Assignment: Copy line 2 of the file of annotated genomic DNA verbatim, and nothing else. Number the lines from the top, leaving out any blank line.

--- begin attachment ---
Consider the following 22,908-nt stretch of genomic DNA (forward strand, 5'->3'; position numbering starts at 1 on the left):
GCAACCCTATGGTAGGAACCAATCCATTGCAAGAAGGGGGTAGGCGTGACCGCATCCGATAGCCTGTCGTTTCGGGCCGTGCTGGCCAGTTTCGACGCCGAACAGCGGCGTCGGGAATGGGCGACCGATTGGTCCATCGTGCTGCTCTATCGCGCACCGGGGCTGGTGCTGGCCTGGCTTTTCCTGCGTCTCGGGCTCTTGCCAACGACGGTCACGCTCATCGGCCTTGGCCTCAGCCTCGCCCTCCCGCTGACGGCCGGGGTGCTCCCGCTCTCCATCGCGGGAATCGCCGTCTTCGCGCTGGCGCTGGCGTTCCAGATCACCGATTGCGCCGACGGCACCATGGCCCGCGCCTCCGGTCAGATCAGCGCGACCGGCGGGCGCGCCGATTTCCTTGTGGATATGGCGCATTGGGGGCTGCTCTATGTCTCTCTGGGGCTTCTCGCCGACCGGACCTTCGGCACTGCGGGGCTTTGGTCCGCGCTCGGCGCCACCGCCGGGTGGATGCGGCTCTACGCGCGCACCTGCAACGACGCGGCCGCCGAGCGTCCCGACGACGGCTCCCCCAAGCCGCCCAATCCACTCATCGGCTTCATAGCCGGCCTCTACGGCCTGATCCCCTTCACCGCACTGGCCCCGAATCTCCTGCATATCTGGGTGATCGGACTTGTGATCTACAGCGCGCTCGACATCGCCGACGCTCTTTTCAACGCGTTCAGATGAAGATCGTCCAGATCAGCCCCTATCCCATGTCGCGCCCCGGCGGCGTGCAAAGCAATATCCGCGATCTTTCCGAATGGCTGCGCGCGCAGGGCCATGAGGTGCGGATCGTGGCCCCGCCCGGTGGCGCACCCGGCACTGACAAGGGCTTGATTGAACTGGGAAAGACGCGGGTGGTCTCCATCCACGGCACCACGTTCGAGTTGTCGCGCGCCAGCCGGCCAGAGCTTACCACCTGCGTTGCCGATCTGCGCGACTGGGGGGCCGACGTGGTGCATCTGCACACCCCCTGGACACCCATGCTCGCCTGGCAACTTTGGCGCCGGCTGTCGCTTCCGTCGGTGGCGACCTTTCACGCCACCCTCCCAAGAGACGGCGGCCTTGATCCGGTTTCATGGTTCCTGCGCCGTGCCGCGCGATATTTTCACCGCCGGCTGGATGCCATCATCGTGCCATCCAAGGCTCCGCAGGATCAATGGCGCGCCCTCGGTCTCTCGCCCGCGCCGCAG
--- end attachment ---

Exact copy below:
GCAACCCTATGGTAGGAACCAATCCATTGCAAGAAGGGGGTAGGCGTGACCGCATCCGATAGCCTGTCGTTTCGGGCCGTGCTGGCCAGTTTCGACGCCGAACAGCGGCGTCGGGAATGGGCGACCGATTGGTCCATCGTGCTGCTCTATCGCGCACCGGGGCTGGTGCTGGCCTGGCTTTTCCTGCGTCTCGGGCTCTTGCCAACGACGGTCACGCTCATCGGCCTTGGCCTCAGCCTCGCCCTCCCGCTGACGGCCGGGGTGCTCCCGCTCTCCATCGCGGGAATCGCCGTCTTCGCGCTGGCGCTGGCGTTCCAGATCACCGATTGCGCCGACGGCACCATGGCCCGCGCCTCCGGTCAGATCAGCGCGACCGGCGGGCGCGCCGATTTCCTTGTGGATATGGCGCATTGGGGGCTGCTCTATGTCTCTCTGGGGCTTCTCGCCGACCGGACCTTCGGCACTGCGGGGCTTTGGTCCGCGCTCGGCGCCACCGCCGGGTGGATGCGGCTCTACGCGCGCACCTGCAACGACGCGGCCGCCGAGCGTCCCGACGACGGCTCCCCCAAGCCGCCCAATCCACTCATCGGCTTCATAGCCGGCCTCTACGGCCTGATCCCCTTCACCGCACTGGCCCCGAATCTCCTGCATATCTGGGTGATCGGACTTGTGATCTACAGCGCGCTCGACATCGCCGACGCTCTTTTCAACGCGTTCAGATGAAGATCGTCCAGATCAGCCCCTATCCCATGTCGCGCCCCGGCGGCGTGCAAAGCAATATCCGCGATCTTTCCGAATGGCTGCGCGCGCAGGGCCATGAGGTGCGGATCGTGGCCCCGCCCGGTGGCGCACCCGGCACTGACAAGGGCTTGATTGAACTGGGAAAGACGCGGGTGGTCTCCATCCACGGCACCACGTTCGAGTTGTCGCGCGCCAGCCGGCCAGAGCTTACCACCTGCGTTGCCGATCTGCGCGACTGGGGGGCCGACGTGGTGCATCTGCACACCCCCTGGACACCCATGCTCGCCTGGCAACTTTGGCGCCGGCTGTCGCTTCCGTCGGTGGCGACCTTTCACGCCACCCTCCCAAGAGACGGCGGCCTTGATCCGGTTTCATGGTTCCTGCGCCGTGCCGCGCGATATTTTCACCGCCGGCTGGATGCCATCATCGTGCCATCCAAGGCTCCGCAGGATCAATGGCGCGCCCTCGGTCTCTCGCCCGCGCCGCAG